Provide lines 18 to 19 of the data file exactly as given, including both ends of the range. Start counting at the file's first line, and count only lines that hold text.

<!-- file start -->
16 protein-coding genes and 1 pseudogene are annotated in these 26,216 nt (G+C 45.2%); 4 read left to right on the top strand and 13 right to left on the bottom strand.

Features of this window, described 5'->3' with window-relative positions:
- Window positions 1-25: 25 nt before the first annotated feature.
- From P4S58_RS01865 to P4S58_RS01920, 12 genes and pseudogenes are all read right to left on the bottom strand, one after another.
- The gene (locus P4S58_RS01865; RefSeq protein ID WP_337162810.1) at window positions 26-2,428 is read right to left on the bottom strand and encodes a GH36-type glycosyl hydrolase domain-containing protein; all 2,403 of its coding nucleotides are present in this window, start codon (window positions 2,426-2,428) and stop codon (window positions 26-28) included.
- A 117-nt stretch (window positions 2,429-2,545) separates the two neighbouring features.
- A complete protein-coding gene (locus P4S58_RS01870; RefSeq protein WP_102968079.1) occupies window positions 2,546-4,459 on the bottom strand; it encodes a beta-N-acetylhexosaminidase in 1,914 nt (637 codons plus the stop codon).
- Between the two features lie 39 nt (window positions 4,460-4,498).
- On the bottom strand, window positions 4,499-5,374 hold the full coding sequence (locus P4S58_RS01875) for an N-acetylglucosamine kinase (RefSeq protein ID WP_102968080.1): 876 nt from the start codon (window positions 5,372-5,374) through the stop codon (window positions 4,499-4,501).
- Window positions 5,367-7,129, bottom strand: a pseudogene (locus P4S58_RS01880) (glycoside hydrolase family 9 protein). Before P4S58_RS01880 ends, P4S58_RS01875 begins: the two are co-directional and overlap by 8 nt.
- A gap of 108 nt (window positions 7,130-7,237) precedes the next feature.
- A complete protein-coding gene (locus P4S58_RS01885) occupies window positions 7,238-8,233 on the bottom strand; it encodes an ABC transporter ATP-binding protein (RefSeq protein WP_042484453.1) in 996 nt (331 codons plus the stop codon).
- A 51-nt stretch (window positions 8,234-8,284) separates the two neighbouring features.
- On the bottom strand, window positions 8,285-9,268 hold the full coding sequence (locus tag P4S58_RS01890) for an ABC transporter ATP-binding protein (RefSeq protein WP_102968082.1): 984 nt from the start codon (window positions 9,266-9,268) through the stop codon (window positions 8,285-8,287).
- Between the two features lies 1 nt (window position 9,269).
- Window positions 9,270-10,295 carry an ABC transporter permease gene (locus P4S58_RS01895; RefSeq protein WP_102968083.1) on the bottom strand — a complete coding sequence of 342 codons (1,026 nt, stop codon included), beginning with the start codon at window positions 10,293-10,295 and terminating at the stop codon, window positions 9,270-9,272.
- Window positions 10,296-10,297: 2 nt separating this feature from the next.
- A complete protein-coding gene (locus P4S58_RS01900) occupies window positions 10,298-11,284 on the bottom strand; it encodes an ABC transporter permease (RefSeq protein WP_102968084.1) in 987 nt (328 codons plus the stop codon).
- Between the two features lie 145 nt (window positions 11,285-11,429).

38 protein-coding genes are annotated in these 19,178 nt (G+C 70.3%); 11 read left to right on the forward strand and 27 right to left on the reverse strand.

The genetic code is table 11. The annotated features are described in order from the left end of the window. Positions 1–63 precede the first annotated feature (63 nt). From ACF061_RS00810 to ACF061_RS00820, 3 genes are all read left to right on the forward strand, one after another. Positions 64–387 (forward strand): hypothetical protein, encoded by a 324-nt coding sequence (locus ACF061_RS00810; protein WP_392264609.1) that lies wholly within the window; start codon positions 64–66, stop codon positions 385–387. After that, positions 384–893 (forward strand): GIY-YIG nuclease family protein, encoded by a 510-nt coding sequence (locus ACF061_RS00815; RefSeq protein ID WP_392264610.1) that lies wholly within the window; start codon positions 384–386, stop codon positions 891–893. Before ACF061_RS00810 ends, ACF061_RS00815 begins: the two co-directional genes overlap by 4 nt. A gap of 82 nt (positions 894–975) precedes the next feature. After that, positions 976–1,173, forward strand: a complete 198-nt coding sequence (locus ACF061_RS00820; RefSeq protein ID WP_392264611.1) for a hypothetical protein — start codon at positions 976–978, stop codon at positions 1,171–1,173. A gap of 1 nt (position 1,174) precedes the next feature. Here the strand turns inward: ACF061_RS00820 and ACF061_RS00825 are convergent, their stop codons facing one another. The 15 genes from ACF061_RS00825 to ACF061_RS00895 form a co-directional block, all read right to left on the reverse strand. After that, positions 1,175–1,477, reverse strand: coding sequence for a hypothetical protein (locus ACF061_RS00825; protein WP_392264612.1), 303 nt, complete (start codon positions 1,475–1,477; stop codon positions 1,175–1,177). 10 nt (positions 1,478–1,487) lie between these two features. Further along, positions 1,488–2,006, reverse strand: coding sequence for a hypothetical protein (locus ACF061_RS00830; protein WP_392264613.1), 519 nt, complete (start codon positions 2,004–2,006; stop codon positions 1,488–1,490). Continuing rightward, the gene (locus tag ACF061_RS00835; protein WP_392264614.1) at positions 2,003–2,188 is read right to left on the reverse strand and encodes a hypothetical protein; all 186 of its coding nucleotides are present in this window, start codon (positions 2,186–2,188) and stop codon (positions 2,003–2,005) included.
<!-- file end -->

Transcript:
- A complete protein-coding gene (locus P4S58_RS01900) occupies window positions 10,298-11,284 on the bottom strand; it encodes an ABC transporter permease (RefSeq protein WP_102968084.1) in 987 nt (328 codons plus the stop codon).
- Between the two features lie 145 nt (window positions 11,285-11,429).